| Camponotus owensae|
Shattuck & McArthur, 2002
This rare species has been collected only once from south-western South Australia. Specimens were collected in pitfall traps in mallee. Nothing else is known of its biology.
- 1 Identification
- 2 Distribution
- 3 Biology
- 4 Castes
- 5 Nomenclature
- 6 References
Tibiae with abundant suberect hairs. In minors, metanotal groove depressed below the level of the anterior region of the propodeum; dorsal surface of petiolar node relatively long and flat, its anterior face much shorter than the posterior face. Elongate (overlapping) and dense pubescence present on head, mesosoma, gaster and tibiae. Body colour black. The configuration of the metanotal groove and the abundant pilosity will separate this species from others in this species group.
Keys including this Species
Distribution based on Regional Taxon Lists
Distribution based on AntMaps
Distribution based on AntWeb specimens
Check data from AntWeb
The following information is derived from Barry Bolton's New General Catalogue, a catalogue of the world's ants.
- owensae. Camponotus owensae Shattuck & McArthur, 2002: 76, figs. 25-27 (w.) AUSTRALIA.
- Holotype, worker, 32km NNE Inila Rock Waters, Yumbarra Conservation Park, South Australia, Australia, South Australian Museum. , 20-24 March 1995, Owen,H., ANIC32-000403,
- Paratype, 2 workers, 32km NNE Inila Rock Waters, Yumbarra Conservation Park, South Australia, Australia, Australian National Insect Collection. , 20-24 March 1995, Owen,H., ANIC32-000402,
- Paratype, 1 worker, 32km NNE Inila Rock Waters, Yumbarra Conservation Park, South Australia, Australia, South Australian Museum. , 20-24 March 1995, Owen,H.,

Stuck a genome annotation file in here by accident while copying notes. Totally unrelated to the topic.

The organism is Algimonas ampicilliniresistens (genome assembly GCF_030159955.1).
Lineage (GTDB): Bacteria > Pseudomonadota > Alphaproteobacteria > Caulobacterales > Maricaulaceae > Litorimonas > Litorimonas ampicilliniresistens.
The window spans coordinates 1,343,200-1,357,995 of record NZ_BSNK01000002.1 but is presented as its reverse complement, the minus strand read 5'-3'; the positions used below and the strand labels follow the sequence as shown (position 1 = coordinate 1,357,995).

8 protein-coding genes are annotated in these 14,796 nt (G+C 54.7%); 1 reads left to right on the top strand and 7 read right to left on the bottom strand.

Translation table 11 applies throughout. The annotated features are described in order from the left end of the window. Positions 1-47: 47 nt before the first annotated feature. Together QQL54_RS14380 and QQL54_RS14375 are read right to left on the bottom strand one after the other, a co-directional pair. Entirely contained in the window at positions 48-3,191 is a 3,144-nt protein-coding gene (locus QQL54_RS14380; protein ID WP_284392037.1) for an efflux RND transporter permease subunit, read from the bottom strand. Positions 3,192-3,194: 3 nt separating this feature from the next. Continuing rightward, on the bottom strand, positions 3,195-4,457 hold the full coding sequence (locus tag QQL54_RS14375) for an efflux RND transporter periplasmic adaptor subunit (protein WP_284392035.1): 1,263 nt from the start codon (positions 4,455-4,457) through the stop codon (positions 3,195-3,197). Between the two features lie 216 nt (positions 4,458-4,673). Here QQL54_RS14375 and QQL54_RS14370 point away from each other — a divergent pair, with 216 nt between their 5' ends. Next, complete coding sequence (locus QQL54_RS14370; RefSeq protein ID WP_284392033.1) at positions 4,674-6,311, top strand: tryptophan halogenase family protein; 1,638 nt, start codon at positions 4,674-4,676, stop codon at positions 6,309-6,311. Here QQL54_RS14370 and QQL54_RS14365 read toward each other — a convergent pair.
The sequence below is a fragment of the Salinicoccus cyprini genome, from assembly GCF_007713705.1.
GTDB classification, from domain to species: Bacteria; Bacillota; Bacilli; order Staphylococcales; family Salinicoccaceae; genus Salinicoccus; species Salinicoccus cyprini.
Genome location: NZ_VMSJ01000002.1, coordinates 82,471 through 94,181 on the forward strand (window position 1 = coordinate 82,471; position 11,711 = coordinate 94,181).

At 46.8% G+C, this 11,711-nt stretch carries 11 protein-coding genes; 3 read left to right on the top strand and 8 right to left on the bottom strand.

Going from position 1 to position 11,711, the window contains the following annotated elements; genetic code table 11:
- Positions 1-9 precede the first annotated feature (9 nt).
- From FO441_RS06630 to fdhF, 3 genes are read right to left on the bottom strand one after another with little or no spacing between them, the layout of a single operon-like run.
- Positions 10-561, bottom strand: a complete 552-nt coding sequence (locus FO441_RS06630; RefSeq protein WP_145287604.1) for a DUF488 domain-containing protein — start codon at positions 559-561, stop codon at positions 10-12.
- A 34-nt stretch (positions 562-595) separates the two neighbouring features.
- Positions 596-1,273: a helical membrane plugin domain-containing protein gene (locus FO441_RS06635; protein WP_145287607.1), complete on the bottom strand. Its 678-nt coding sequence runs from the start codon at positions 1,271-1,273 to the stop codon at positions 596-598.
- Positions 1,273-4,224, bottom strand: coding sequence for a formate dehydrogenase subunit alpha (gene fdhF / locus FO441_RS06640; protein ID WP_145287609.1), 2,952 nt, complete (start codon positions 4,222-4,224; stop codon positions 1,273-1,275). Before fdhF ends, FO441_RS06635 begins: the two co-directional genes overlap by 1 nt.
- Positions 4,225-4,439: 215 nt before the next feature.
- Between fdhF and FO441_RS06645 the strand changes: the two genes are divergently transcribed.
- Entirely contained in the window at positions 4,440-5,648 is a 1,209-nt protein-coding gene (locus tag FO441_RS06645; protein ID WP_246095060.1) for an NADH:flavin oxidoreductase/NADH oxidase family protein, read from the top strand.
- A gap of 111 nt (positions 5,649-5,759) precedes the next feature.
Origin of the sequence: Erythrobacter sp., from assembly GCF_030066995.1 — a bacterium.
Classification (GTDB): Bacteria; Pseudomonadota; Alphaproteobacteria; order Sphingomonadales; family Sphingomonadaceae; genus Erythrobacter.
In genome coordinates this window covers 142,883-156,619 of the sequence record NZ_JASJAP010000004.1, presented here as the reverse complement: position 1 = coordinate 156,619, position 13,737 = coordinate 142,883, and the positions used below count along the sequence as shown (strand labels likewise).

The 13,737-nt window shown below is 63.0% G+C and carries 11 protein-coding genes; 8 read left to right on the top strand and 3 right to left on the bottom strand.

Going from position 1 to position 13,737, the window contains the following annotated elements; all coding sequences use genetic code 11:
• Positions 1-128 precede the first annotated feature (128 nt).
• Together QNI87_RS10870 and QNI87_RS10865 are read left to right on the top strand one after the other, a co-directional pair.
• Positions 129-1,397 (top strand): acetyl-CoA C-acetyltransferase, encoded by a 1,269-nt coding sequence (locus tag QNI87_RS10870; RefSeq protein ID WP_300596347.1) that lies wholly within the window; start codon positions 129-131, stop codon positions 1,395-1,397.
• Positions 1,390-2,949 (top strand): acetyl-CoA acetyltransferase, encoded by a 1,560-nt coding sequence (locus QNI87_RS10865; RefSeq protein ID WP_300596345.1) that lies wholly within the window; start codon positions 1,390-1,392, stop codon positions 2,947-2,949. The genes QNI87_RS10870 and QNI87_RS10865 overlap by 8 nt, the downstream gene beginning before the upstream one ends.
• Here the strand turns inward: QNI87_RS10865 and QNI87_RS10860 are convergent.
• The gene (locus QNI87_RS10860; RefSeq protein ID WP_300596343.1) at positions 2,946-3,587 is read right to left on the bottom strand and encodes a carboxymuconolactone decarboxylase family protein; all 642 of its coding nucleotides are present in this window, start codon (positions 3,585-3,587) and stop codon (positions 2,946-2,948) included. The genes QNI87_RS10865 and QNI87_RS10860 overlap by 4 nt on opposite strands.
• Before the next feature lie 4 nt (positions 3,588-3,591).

Anterior clypeal margin projecting, median portion nearly straight and feebly crenulate with rounded angles laterally. Pronotum, mesonotum, metanotum and the anterior one-fifth of propodeum a strong, even domed convexity distorted only by the two feeble, well separated sutures of the metanotum, the posterior four-fifths of propodeum rise from a wide concavity to a posterior hump which includes the rounded angle and the mostly straight posterior propodeal face. Anterior face of petiolar node straight, shorter than posterior face, summit narrowing upwards to a rounded angle. Entire body black and covered with plentiful erect and flat lying white setae except antennae where setae are flat lying to suberect.
Minor worker (n=2). CI 0.80 — 0.83; HL 2.04mm — 2.35mm; HW I .63mm — 1.95mm; ML 3.33mm — 3.89mm; MTL 2.98mm — 3.08mm; PnW I .42mm — 1.60mm; SI 1.50 — 1.71; SL 2.79mm — 2.92mm.
Named after Helen Owens of the South Australian Department of Environment, Heritage and Aboriginal Affairs, who found this species during a faunal survey.